- Practice your friction fire
- Sit in the backyard and listen to birds
- Find some ripe berries to pick
- Go to the beach and look for tracks
The important thing is to find activities that are convenient and easy for you to do, ideally every day.
If you start with things you can do close to home then you’ll make much faster progress in the long-run…
And you’ll be taking the first necessary steps towards upgrading your wilderness skills.
Okay… now we have that out of the way.
Let’s talk about how to get 10X more benefit from every experience that you have outside…
#2 Presence and Sensory Awareness
How attuned is your awareness?
Being in nature is different from being on the subway. Modern existence has caused most human beings to lose their sense of situational awareness.
But if your attention is dull when you go outside, then you’ll miss everything that happens!
And that’s not good.
When you go outside… It’s very important to pay conscious attention to what you see, hear, feel, smell and taste.
The equation goes like this…
Experience + awareness = better quality experiences.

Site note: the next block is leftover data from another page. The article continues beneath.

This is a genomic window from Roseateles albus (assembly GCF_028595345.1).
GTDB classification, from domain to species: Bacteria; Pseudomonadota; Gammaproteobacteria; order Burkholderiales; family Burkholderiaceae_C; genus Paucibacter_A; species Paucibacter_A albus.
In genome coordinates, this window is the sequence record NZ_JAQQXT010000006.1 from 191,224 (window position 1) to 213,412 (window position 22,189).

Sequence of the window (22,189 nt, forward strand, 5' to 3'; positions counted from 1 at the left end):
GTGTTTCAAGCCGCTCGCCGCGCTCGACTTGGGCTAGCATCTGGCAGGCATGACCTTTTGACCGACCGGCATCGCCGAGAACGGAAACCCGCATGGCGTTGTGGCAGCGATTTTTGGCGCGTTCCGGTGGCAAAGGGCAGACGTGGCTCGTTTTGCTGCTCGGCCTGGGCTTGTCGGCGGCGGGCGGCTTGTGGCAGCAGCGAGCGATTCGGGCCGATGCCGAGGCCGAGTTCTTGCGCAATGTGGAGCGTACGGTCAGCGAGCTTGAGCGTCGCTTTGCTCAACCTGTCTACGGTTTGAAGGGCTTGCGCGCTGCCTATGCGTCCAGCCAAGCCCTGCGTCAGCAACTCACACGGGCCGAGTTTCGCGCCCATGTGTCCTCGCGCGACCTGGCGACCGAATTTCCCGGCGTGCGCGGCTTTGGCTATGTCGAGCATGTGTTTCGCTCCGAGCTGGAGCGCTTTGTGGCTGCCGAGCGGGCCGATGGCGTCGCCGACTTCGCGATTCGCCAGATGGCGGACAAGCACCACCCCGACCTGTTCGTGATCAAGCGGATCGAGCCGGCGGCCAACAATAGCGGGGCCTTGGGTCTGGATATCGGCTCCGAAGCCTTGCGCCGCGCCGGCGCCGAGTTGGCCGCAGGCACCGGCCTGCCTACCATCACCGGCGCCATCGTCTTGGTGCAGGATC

- Don’t just go for a walk… go for a walk with a goal to be completely tuned and present with your surroundings.
- Don’t just sit on the lawn… sit on the lawn with a goal to observe what’s happening with the birds, plants, trees, wind, clouds, etc.
- Strive for deeper awareness and presence in every moment outside and you will open your eyes to patterns & events in nature you never realized were there… even in your own backyard.
It’s the single most important key to getting 10X more benefit from every moment you have outside.
And you know what? We’re still not done yet!
Let’s talk about the third beginner’s essential…
#3 Questioning & Reflection
This is one of my favourites…
Over the years, I’ve clearly observed that naturalists make much faster progress when they take a reflective approach.
Here’s what I mean…
- First you go outside and have an experience. You focus on having a high quality of awareness & presence.
- Then when you’re done… you spend some time reflecting on what you observed and what lessons can be found.
Pretty simple right?
This is a basic yet potent formula for nature-based mentoring.
And it works like magic.
The funny thing is that much of the real mentoring doesn’t even happen in nature. It happens in a conversation after you return from nature!
So what if you don’t have a mentor?